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FAITH COLUMN: Is God’s love conditional, or is it unconditional?

OPINION: “If there were any conditions to God’s love, we couldn’t fulfill those conditions because we’re sinful (Romans 3:23).”

The following article is an opinion piece and reflects the views of only the author and not those of AllOnGeorgia. It has been provided as part of a partnership with AllOnGeorgia and Creation Ministries International

By: Lita Cosner, CMI-US

Lita is well-known for her gracious, yet challenging responses to questioners and often detractors who contact

Lita is a specialist in New Testament studies and obtained a B.A. (summa cum laude) in Biblical Studies from Oklahoma Wesleyan University in 2008. She received an M.A. (cum laude) in New Testament from Trinity Evangelical Divinity School in 2012. Her thesis is titled Jesus the Honorable Broker: A Social-Scientific Efxegesis of Matthew 15:21–28.

Her passion is interpreting the New Testament in a way that is understandable to the average Christian, as well as showing how the New Testament authors used the teachings of the Old Testament as the foundation for their theology, particularly in the area of Creation. She is the co-author of the booklets How Did We Get Our Bible? and Gay Marriage: Right or Wrong?. Her talk, Creation in the New Testament and Why it Matters, is available as a video download.

Is God’s love conditional, or is it unconditional?

The answer, in a way that might seem counterintuitive, is that it’s both conditional and unconditional. Personally, I like Don Carson’s take on the subject in his book The Difficult Doctrine of the Love of God. But from a creation perspective, we can see how it must be both conditional and unconditional.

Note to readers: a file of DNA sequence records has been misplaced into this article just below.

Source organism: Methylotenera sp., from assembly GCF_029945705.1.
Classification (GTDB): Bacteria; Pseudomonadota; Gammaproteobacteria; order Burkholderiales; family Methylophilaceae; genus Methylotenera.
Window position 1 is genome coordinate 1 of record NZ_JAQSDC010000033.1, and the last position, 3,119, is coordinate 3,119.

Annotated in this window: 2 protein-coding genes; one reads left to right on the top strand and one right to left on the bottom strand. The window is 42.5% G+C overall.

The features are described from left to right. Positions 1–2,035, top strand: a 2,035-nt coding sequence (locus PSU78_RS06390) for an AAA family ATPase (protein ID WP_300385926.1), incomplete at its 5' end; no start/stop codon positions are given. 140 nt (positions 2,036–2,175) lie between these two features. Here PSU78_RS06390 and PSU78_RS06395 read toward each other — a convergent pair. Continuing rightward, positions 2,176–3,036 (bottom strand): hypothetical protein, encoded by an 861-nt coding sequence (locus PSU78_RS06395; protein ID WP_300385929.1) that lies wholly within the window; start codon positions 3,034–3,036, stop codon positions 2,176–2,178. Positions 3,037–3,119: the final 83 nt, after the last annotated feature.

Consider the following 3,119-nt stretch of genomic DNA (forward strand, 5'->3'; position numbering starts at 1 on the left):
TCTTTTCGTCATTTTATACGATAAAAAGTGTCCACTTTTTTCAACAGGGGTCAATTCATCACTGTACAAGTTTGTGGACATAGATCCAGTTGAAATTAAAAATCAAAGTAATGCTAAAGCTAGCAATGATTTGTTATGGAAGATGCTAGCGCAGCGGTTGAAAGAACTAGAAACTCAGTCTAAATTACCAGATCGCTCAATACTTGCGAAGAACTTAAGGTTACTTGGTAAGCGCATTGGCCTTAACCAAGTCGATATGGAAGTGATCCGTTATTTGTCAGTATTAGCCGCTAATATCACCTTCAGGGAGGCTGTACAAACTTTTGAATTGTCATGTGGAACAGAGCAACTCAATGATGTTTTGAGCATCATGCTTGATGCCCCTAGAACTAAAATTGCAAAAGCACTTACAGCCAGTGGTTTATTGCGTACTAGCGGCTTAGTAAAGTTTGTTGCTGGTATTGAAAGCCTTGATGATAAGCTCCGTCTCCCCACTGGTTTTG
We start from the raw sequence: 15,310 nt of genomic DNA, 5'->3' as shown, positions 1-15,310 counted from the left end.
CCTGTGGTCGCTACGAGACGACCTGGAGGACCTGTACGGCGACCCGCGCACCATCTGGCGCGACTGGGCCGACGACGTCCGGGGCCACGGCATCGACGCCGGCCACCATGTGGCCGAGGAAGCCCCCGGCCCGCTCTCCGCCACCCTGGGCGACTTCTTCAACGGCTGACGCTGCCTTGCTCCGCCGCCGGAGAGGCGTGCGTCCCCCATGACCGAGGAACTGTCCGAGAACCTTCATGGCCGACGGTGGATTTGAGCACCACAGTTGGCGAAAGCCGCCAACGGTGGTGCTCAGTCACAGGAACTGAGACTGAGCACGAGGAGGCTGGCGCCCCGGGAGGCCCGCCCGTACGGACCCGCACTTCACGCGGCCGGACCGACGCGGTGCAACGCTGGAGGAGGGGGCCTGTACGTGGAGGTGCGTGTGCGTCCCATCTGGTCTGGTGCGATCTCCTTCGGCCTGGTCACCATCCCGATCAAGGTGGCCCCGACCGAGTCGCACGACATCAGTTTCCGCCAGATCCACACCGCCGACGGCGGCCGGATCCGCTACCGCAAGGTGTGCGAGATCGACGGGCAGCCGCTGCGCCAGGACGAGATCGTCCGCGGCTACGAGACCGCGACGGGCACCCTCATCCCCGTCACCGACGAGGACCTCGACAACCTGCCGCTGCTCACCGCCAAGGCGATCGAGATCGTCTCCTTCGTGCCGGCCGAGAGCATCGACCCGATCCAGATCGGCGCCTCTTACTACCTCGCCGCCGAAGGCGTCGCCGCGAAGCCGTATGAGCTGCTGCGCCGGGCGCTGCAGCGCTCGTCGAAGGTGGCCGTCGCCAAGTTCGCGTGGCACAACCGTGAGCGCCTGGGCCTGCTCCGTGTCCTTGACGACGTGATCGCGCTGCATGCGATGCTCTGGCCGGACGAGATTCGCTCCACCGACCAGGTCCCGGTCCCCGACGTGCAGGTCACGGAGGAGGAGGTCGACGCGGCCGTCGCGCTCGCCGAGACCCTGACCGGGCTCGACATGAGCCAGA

First, if there were any conditions to God’s love, we couldn’t fulfill those conditions because we’re sinful (Romans 3:23). So God’s providence in giving us the things we need to live like food and shelter and all the good things of life on earth, even though we’ve done nothing to deserve them, is a manifestation of God’s unconditional love toward His creation.

But there is a sense in which the specific love He shows to His people is conditional. All of us deserve eternal judgment in Hell because we’ve sinned. But Jesus, in the Incarnation, lived the perfect sinless life we couldn’t live, and then died the death that we deserved, and rose on the third day. This means that when we trust in Him, our sin is covered by His death (Isaiah 53:6), and His perfect righteousness is credited to us (2 Corinthians 5:21), so that God sees us with the righteousness of Christ. So the condition for this element of God’s specific love for His people who will enjoy eternal life in the resurrection on the restored Earth is that they trust in Christ alone.

So God’s love is both conditional and unconditional, but He even fulfilled the conditions through the obedient life and sacrificial death of God the Son.

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